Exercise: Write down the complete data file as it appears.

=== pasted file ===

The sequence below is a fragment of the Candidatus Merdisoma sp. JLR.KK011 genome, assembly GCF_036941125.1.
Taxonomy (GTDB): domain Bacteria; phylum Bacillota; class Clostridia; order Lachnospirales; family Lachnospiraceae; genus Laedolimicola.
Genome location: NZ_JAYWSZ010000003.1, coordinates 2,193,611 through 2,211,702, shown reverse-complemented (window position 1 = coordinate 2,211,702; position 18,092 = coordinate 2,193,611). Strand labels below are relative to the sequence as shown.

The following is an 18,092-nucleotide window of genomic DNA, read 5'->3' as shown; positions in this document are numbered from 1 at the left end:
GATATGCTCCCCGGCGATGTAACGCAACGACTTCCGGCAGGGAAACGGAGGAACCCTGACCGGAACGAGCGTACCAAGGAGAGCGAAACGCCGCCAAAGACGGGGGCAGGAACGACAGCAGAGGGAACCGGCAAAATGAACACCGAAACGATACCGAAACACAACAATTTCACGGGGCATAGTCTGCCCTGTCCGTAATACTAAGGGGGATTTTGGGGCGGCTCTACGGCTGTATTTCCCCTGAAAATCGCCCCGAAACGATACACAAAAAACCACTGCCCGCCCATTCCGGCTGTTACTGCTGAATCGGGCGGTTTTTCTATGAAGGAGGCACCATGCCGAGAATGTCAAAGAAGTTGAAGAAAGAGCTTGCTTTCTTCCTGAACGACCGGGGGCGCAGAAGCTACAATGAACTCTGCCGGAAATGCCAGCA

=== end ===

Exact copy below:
The sequence below is a fragment of the Candidatus Merdisoma sp. JLR.KK011 genome, assembly GCF_036941125.1.
Taxonomy (GTDB): domain Bacteria; phylum Bacillota; class Clostridia; order Lachnospirales; family Lachnospiraceae; genus Laedolimicola.
Genome location: NZ_JAYWSZ010000003.1, coordinates 2,193,611 through 2,211,702, shown reverse-complemented (window position 1 = coordinate 2,211,702; position 18,092 = coordinate 2,193,611). Strand labels below are relative to the sequence as shown.

The following is an 18,092-nucleotide window of genomic DNA, read 5'->3' as shown; positions in this document are numbered from 1 at the left end:
GATATGCTCCCCGGCGATGTAACGCAACGACTTCCGGCAGGGAAACGGAGGAACCCTGACCGGAACGAGCGTACCAAGGAGAGCGAAACGCCGCCAAAGACGGGGGCAGGAACGACAGCAGAGGGAACCGGCAAAATGAACACCGAAACGATACCGAAACACAACAATTTCACGGGGCATAGTCTGCCCTGTCCGTAATACTAAGGGGGATTTTGGGGCGGCTCTACGGCTGTATTTCCCCTGAAAATCGCCCCGAAACGATACACAAAAAACCACTGCCCGCCCATTCCGGCTGTTACTGCTGAATCGGGCGGTTTTTCTATGAAGGAGGCACCATGCCGAGAATGTCAAAGAAGTTGAAGAAAGAGCTTGCTTTCTTCCTGAACGACCGGGGGCGCAGAAGCTACAATGAACTCTGCCGGAAATGCCAGCA